Beerman’s lastest Fish Tails

Tuesday October 23 Fish Tales –

Local angler Tom (Beerman) Kolasinski, fishes on the ECLIPSE with Alex and Carlos ever chance he gets, even when there are no tournaments going on. Here’s his first-hand account from Tuesday’s trip.

Ok, the tuna tournament is over, the water has calmed and we’re back to fun-fishing. Targets for today are blue marlin and anything else. We will be slow trolling, so we need to make bait, in this case, Pacific bonito. The fun started here as we maneuvered over a large school of bonito and started chumming with sardines.

Usually we take about an hour and catch between 6 and 10 bait. But, in 20 minutes we have 14 live ones stacked in the tuna tubes and half a dozen in the bait tank. I am soaking wet and can’t stop laughing. These fish were so hungry that as I baited the hook and tossed it back, the bonito would actually come out of the water and get hooked before the sardine hit the water. It was frantic to say the least.

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During the day we had five fire drills. Four were with sailfish and one was with a striped marlin. During these drills, the action was fast and lasted awhile. The fish were persistent and stuck around to bang the lures and bait with their bills but no hookups, just fun and excitement.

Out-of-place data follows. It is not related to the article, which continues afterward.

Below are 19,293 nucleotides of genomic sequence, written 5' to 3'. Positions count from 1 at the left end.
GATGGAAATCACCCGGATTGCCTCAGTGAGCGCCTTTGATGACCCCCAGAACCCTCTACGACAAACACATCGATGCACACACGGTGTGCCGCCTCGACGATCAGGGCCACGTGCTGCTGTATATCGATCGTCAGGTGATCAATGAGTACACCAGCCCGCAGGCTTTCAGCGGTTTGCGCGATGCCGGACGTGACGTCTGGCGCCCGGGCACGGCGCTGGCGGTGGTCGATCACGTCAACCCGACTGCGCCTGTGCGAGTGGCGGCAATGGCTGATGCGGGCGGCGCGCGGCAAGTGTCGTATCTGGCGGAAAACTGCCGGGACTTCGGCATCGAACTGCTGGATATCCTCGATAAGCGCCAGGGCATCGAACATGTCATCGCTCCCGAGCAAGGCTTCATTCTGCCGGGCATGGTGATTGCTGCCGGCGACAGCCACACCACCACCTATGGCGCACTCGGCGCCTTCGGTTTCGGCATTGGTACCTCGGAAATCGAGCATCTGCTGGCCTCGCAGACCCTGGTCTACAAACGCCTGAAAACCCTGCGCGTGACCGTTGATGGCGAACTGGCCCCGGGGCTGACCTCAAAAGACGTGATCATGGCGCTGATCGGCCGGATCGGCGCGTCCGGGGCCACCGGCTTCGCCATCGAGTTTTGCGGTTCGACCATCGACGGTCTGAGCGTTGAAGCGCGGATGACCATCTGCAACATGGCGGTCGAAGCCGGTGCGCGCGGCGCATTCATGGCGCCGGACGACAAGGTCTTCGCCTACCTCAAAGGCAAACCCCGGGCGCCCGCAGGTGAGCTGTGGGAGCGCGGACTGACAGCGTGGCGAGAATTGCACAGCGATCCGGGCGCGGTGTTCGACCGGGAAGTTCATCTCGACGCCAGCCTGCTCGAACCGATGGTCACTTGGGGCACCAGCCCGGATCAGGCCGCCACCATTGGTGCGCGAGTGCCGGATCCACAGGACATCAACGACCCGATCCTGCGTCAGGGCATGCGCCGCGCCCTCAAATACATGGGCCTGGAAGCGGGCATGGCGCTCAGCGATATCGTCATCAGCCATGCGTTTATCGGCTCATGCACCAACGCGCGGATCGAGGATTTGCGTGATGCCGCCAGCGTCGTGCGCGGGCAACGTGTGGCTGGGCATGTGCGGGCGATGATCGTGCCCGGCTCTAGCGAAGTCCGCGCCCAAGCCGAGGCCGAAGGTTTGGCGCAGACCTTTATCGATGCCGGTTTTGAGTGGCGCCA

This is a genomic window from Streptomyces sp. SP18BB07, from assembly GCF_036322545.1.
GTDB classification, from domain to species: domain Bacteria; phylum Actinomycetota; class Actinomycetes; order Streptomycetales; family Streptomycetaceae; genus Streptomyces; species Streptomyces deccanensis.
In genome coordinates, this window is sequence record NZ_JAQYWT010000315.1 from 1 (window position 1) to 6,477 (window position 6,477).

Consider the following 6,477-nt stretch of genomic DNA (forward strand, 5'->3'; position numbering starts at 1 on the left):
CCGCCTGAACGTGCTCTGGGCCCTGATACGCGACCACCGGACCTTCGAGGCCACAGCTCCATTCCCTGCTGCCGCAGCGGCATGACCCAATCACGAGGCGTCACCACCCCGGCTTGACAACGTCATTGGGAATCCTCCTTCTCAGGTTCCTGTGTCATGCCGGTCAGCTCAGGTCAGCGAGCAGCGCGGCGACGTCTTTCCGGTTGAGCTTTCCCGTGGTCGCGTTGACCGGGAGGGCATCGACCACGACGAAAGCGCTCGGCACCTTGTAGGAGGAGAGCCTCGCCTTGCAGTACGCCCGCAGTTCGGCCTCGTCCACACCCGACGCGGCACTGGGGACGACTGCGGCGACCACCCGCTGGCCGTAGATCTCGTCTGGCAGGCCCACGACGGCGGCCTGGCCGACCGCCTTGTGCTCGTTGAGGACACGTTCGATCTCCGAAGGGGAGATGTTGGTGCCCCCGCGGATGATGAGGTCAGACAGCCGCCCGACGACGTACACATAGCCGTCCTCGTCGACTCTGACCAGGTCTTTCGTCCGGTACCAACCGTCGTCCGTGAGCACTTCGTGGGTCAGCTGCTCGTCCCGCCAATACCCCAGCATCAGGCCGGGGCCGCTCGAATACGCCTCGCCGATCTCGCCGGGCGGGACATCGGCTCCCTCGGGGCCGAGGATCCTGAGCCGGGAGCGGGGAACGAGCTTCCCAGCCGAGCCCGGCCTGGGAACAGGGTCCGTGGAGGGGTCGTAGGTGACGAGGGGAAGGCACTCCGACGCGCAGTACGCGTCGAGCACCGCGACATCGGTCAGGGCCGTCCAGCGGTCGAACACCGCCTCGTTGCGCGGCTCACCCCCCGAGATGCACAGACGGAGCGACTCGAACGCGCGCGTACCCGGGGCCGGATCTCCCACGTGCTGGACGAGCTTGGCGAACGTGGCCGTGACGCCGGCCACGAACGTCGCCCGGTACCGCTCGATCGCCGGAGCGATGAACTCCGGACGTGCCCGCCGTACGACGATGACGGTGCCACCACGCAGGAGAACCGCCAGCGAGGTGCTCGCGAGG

A small (40-lb.) sailfish managed to eat one of the bonito and it took me about 20 minutes to get it to the boat for a release. It seems this fish, even though small, just didn’t want to be caught. It also didn’t want to stay in the water and did a lot of tail-dancing. I was apprehensive to bring it in too fast, as it looked as if it might jump right in the boat, bill first and cause a lot of damage. But it was safely released and will grow up to fight another day.

During the day the lines would get “bumped” as if a fish would grab hold but immediately release it. No knock downs on the outriggers, but enough to make the rod tips dip. We never knew what was going to happen, but we’re guessing they were maybe a small sailfish or maybe a dorado.

One bump brought the line out of the outrigger and the rigged bait rod was put into action. The bait was dropped back and the lures were retrieved closer to the boat. With the rigged bait skipping atop the water, the left outrigger comes unbuttoned and we have a hookup. The fish doesn’t jump, but it is a strong and steady pull. Dorado?

I kept the line tight but didn’t retrieve any till all the other rods were cleared and their lines and lures were onboard. Then it was time to retrieve and see what we got.

It turned out to be a 5-6 foot, 140-lb. hammerhead shark. When dried and mixed with the right spices and salsa, it will make good Machaka. We brought it to the boat and gaff, but the deckhand had some problems (like it’s a 140lb, twisting, turning, jumping SHARK!) and it bite through the line and is now a legal release! Life is Good!

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